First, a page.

Position paper on imatinib mesylate in chronic myeloid leukaemia*

British Journal of Haematology (Impact Factor: 4.71). 11/2002; 119(1):268-72. DOI: 10.1046/j.1365-2141.2002.39201.x
Source: PubMed
Download full-text


Available from: Simon Rule, Jan 03, 2015
  • [Show abstract] [Hide abstract]
    ABSTRACT: Imatinib mesylate (Glivec) is a selective inhibitor of bcr-abl tyrosine kinase, the product of the Philadelphia chromosome, which is the hallmark of chronic myeloid leukaemia (CML). With imatinib, complete cytogenetic response (CCR) can be achieved in over 70% of newly diagnosed patients with CML. However, the optimal long-term management of patients who achieve CCR after imatinib is unknown. With longer follow-up, it is anticipated that some patients are likely to progress and become candidates for autologous transplantation. We studied filgrastim (r-metHuG-CSF) mobilisation of peripheral blood stem cells (PBSC) in 32 patients who have achieved CCR with imatinib. Our data demonstrate that (1) the target CD34(+) cell yields of >/=2.0 x 10(6)/kg were attained with filgrastim 10 microg/kg/day, in 9/18 (50%) of patients during uninterrupted imatinib therapy, and in 10/14 (70%) when imatinib was temporarily withheld. The median CD34(+) cell yield per aphaeresis was 0.70 x 10(6)/kg (range 0.14-2.18) and 2.90 x 10(6)/kg (range 0.15-8.71) in the two groups, respectively (P&<0.005). (2) The cell yields did not correlate with the duration of imatinib administration. (3) There was no impact of the mobilisation procedure on the level of leukaemia as measured by serial blood bcr-abl levels using real-time quantitative PCR with either protocol. (4) bcr-abl remained detectable at low levels in the harvests in most but not all patients. In conclusion, filgrastim can safely be used to mobilise PBSC in patients who have achieved CCR with imatinib, but CD34(+) cell yields are significantly improved when imatinib is temporarily withheld.
    Leukemia 06/2003; 17(5):821-8. DOI:10.1038/sj.leu.2402917 · 10.43 Impact Factor
  • Source
    [Show abstract] [Hide abstract]
    ABSTRACT: Pure red cell aplasia (PRCA) occurred in the fourth month after an ABO-compatible nonmyeloablative allograft coincident with the cessation of immunosuppression and the onset of limited chronic GVHD. No secondary causes could be identified. Erythropoiesis was restored promptly and durably with the resumption of immunosuppression. A clonal T cell receptor gamma rearrangement was detected in peripheral blood lymphocytes prior to the onset of PRCA. PRCA should be added to the list of immunohaematological complications of GVHD.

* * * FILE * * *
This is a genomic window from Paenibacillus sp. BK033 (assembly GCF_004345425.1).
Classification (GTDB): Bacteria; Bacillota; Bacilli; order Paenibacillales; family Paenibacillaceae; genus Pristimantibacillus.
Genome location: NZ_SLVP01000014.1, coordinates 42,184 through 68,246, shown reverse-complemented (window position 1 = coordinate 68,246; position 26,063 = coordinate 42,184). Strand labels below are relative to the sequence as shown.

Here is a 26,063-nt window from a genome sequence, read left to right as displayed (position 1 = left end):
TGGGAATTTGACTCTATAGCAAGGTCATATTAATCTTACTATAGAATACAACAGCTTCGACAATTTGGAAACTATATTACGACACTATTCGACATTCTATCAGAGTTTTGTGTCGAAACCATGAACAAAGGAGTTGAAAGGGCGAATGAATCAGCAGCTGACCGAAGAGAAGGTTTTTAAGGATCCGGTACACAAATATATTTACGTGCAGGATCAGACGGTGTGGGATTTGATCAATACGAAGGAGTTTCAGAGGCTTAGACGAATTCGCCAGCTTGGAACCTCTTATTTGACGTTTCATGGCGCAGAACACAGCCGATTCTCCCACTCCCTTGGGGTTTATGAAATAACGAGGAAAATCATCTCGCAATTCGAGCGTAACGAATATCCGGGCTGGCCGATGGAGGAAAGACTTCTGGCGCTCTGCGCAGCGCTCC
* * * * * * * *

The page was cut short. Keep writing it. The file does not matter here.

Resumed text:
Bone Marrow Transplantation 01/2004; 32(11):1099-101. DOI:10.1038/sj.bmt.1704271 · 3.57 Impact Factor
  • Source
    [Show abstract] [Hide abstract]
    ABSTRACT: Imatinib is a molecularly targeted therapy that inhibits the oncogenic fusion protein BCR-ABL, the tyrosine kinase involved in the pathogenesis of chronic myelogenous leukemia (CML). Selective inhibition of BCR-ABL activity by imatinib has demonstrated efficacy in the treatment of CML, particularly in chronic phase. Some patients, however, primarily those with advanced disease, are either refractory to imatinib or eventually relapse. Relapse with imatinib frequently depends not only on re-emergence of BCR-ABL kinase activity but may also indicate BCR-ABL-independent disease progression not amenable to imatinib inhibition. Results from phase 2/3 trials suggest that rates of resistance and relapse correlate with the stage of disease and with the monitoring parameters--hematologic, cytogenetic and molecular response. These observations and more recent trials with imatinib, combined with insights provided by an increased understanding of the molecular mechanisms of resistance, have established the rationale for strategies to avoid and overcome imatinib resistance in the management of CML patients. To prevent resistance, early diagnosis and prompt treatment with appropriate initial dosing is essential. Management of resistance may include therapeutic strategies such as dose escalation to achieve individual optimal levels, combination therapy, as well as treatment interruption.
    Leukemia 09/2004; 18(8):1321-31. DOI:10.1038/sj.leu.2403426 · 10.43 Impact Factor
Show more